furniture, turnery, implements. Oak (African)(See Teak)AfricaHard. Shipbuilding, furniture, turnery, etc. Oak (black)Quercus tinctoriaEastern U. S.Hard, red. Building, shingles. Oak (chestnut)Quercus prinaEastern U. S.Building, fencing, etc. Oak (red)Quercus tinctoriaEastern U. S.Hard, red. Building, shingles. Oak (White)Quercus albaEastern U. S.Hard, yellow. Building, furniture, implements, wagons. OliveOlea europaeaEurope, Syria, etc.Medium. Furniture, turnery, etc. Osage orange (Bois d'arc)Maclura aurantiacaArk. and southwardHard, yellow, very lasting. Wagons and implements, wedges. OsiersSalix viminalis, etcEuropeSoft. Baskets, plait, wicker-work generally. Oyster Bay pineCallitris australisTasmaniaHard. Agricultural implements, cabinet-work, etc. Paddle-woodAspidosperma excelsumGuianaPaddles, cotton-gin rollers. Palm(See Porcupine-wood)Tropical climesVarious uses in mechanics. Oil. Partridge-woodHeisteria coccinea, etcW. Ind. and S. Am.Hard. Walking-sticks, u
George Ticknor, Life, letters and journals of George Ticknor (ed. George Hillard), Chapter 6: (search)
October 16.—Mad. de Broglie made us a long visit this morning, and talked politics and religion in abundance, which it was agreeable to listen to, because she is so frank and sincere, but in which it is not possible for me to agree with her, because she is so Calvinistic, and looks with so much less favor than she used to on free institutions. . . . . October 25. . . . . . In the evening we went to see a Miss Clarke, an English lady, living with her aged mother over in the old Abbaye aux Bois, in the Faubourg St. Germain. Since Madame Mohl. She brought us letters lately from Mrs. Fletcher. She has lived in France a large part of her life, and keeps a little bureau d'esprit all of her own, à la Fran-çaise. Au reste, she is, I believe, an excellent person, and is a friend of Mad. Arconati, as well as of other good people. We found there Fauriel, who is, I believe, to be seen in her salon every night, and one other Frenchman, I think Merimee. There was much talk both in Engl
verpowering resistance from the large mass of infantry in the cornfield in his front and in the woods beyond, was compelled to fall back; but at this moment Lieutenant Du Bois' battery, which had taken position on our left flank, supported by Major Osterhaus' battalion, opened upon the enemy in the cornfield a fire of shells with t which they were unflinchingly holding their position. The battalion of regular infantry under Captain Steele, which had been detailed to the support of Lieutenant Du Bois' battery, was during this time brought forward to the support of Captain Totten's battery. Scarcely had these dispositions been made when the enemy again aock, an almost uninterrupted conflict of nearly six hours. The order to retire was given immediately after the enemy gave way from our front and center, and Lieutenant Du Bois' battery at once took position with its supports on a hill in our rear. Captain Totten's battery, as soon as his disabled horses could be replaced, retire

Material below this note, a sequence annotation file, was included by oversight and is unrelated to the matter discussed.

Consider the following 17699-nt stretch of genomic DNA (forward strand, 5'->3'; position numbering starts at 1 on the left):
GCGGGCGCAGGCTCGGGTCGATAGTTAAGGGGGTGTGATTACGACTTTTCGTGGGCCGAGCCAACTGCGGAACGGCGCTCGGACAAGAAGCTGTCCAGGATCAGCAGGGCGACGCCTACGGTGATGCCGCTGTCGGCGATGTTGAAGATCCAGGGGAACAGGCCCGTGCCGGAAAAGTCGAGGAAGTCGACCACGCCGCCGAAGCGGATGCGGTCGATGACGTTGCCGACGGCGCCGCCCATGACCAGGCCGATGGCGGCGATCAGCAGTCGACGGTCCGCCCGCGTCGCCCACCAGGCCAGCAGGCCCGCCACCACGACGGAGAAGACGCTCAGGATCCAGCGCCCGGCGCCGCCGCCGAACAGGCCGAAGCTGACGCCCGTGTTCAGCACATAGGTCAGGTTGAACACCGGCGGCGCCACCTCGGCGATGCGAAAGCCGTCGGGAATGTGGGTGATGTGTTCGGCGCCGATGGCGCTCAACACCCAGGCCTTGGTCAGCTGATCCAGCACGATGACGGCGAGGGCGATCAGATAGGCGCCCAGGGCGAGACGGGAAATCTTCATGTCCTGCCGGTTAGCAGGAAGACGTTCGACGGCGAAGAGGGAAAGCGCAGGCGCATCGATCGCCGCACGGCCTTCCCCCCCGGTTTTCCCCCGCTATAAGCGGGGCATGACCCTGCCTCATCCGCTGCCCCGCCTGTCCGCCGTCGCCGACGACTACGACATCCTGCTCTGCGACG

Southern Historical Society Papers, Volume 25. (ed. Reverend J. William Jones), Sergeant Smith Prentiss and his career. (search)
re his boyhood had drawn its romantic inspiration. His imagination was colored and imbued with the light of the shadowy past, and was richly stored with the unreal but life-like creations which the genius of Shakespeare and Scott had evoked from the ideal world. He had lingered spellbound, among the scenes of mediaeval chivalry. His spirit had dwelt, until almost naturalized, in the mystic dreamland they peopled—among paladins and crusaders and Knights Templar; with Monmouth and Percy—with Bois-Gilbert and Ivanhoe, and the bold McGregor——with the cavaliers of Rupert, and the iron enthusiasts of Fairfax. As Judge Bullard remarks of him, he had the talent of an Italian improvisatore, and could speak the thoughts of poetry with the inspiration of oratory, and in the tones of music. The fluency of his speech was unbroken—no syllable unpronounced—not a ripple on the smooth and brilliant tide. Probably he never hesitated for a word in his life. His diction adapted itself without